It’s Friday night and you receive a Slack message from your boss. Do you respond right away, or decide to leave it and answer Monday morning? 

That’s the kind of question employers are grappling with as debate mounts over whether Canada should adopt “right-to-disconnect” regulations, allowing employees to ignore work-related emails, phone calls or messages outside of working hours.

But as workers seek protection over their free time, some experts warn such a move could hurt Canadian productivity in today’s business environment.

“Right-to-disconnect legislation could have a debilitating impact on Canadian employers, particularly those which compete internationally since they may be required to respond in different time zones,” said Howard Levitt, senior partner with Toronto-based Levitt LLP, in an email interview.

“We no longer have a 9-to-5 work environment, but one that requires employees to be accessible to deal with not only emergencies, but regular workplace developments.”

The federal Liberal government is examining “right-to-disconnect” legislation as it works to update labour standards for federally-regulated fields, which include transportation and telecommunications. The debate has gained attention after France in 2017 gave employees the legal right to avoid work emails outside of working hours.

In a year-long consultation on changes to Canada’s federal labour code, 93 per cent of respondents said employees should have the right to refuse to respond to work-related communications outside of working hours.

Yet employers and employer organizations said being on-call is sometimes a requirement of workplaces, such as those that work on a national and international schedule. Of the respondents who said employees should not have the right to disconnect, 27 per cent said it was because business doesn’t stop at the end of the work day.

According to Bill Howatt, founder of Howatt HR Consulting, allowing employees a chance to step away from their devices and recharge will ultimately help businesses get the best work from their staff.

“We would have more productivity if people could enjoy their work, then turn off,” said Howatt, who recently worked as Morneau Shepell’s chief of research and development of workforce productivity. “My generation was all about if you work long, long, long and hard, hard, hard, you’ll get the promotion and get ahead.

“But the world is different now – it’s about working smart and efficiently to get ahead.”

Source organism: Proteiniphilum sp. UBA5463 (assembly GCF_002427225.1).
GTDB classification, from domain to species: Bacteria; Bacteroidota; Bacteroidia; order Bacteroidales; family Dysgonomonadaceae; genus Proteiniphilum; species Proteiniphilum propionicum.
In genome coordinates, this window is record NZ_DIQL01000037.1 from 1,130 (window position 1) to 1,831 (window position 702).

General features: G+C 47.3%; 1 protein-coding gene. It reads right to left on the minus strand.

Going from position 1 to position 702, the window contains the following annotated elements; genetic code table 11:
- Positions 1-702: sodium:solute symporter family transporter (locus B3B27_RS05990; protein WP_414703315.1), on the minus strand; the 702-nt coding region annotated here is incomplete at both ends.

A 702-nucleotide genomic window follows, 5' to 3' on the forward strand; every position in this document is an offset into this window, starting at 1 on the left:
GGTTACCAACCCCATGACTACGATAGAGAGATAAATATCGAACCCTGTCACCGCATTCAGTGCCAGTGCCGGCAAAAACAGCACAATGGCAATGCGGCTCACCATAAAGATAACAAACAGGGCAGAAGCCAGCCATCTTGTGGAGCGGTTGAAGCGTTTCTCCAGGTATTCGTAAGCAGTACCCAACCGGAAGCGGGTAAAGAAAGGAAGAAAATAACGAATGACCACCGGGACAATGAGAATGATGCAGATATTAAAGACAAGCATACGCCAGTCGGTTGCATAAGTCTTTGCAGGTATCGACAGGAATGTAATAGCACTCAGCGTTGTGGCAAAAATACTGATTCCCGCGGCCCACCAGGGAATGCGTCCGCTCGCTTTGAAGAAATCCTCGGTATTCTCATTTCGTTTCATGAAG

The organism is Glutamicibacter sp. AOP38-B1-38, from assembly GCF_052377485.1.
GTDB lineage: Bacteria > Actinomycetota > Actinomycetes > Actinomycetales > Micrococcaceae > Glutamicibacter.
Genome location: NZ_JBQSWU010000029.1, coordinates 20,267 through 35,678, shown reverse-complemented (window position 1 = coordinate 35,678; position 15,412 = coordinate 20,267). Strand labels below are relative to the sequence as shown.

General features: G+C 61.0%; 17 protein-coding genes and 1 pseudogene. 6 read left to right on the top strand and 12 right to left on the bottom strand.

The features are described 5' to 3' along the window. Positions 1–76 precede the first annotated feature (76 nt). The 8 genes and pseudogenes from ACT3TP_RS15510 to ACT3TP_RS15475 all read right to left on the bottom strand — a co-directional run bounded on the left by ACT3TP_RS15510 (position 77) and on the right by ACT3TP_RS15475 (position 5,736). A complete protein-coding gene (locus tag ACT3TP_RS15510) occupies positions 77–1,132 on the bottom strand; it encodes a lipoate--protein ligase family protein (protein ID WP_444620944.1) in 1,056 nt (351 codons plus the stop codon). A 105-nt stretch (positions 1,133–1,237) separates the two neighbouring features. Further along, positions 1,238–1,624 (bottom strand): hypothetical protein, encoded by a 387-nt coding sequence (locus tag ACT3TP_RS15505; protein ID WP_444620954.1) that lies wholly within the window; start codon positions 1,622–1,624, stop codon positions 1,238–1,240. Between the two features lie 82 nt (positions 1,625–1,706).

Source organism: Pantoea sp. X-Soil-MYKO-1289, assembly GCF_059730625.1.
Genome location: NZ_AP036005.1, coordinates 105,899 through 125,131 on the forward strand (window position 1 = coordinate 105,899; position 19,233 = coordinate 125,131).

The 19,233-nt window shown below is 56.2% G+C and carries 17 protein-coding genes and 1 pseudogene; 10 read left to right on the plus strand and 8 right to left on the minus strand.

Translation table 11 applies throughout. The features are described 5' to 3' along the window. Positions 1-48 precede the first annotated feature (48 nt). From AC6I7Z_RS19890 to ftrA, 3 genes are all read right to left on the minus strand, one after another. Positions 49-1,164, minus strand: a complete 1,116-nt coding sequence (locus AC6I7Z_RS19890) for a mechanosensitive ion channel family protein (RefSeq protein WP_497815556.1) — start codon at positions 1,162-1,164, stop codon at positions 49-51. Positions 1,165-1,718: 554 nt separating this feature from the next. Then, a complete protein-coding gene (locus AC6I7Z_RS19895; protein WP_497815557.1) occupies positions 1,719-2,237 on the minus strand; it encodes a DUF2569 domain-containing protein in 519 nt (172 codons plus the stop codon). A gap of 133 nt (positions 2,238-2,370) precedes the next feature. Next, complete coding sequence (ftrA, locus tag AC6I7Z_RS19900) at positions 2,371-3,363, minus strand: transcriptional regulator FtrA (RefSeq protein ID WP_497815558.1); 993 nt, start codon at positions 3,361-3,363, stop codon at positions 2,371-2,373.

For Mario Zelaya, founder and CEO of Bad Axe Throwing, an indoor entertainment company with more than 200 employees across North America, the key to productivity is not extending work hours beyond the typical 9-to-5 routine, but by ensuring people are fully engaged when they’re on the clock.

Zelaya said that Bad Axe employees are told from their first day on the job that they’re expected to refrain from personal social media use while working in order to avoid overtime.

“Essentially the unwritten rule is, don’t do any personal Facebook, Twitter or Instagram during the day and we’ll give you back your time and you’ll have the right to disconnect,” Zelaya said in a phone interview.

“A lot of people just don’t have proper work habits and work ethic, and their manager has passed down this standard norm that has zero productivity – it’s just about taking advantage of people.”

Indeed, some workplaces are already developing internal policies when it comes to after-hours work communications. Chantel Goldsmith, partner with Samfiru Tumarkin LLP, said being proactive can help businesses show their flexibility and improve employee morale. 

“You could get less claims for mental health issues, you have less people feeling stressed out. And it could result in less overtime claims,” Goldsmith said by phone. “If employee morale is up, then they will be more productive for you.” 

At the same time, Howatt emphasizes that implementing right-to-disconnect rules isn’t the only solution and that companies need to rework their workplace cultures.

“People start modeling each other, mirroring each other and because of a fear of losing their jobs, fear around looking good, wanting to fit in, and being team player, people will engage in these behaviours,” Howatt said. “It could be a right to be unplugged, but who told you to be plugged in the first place?”

While some industries may require after-hours work communications – such as RCMP officers needing to address critical emergencies – Howatt said managers need to establish clear boundaries for employees so that they don’t feel guilty for turning their devices off and spending time with family.

“It’s about setting the expectations and creating that culture,” Howatt said. “If they expect employees to do work off work hours, then employees should get paid for it.”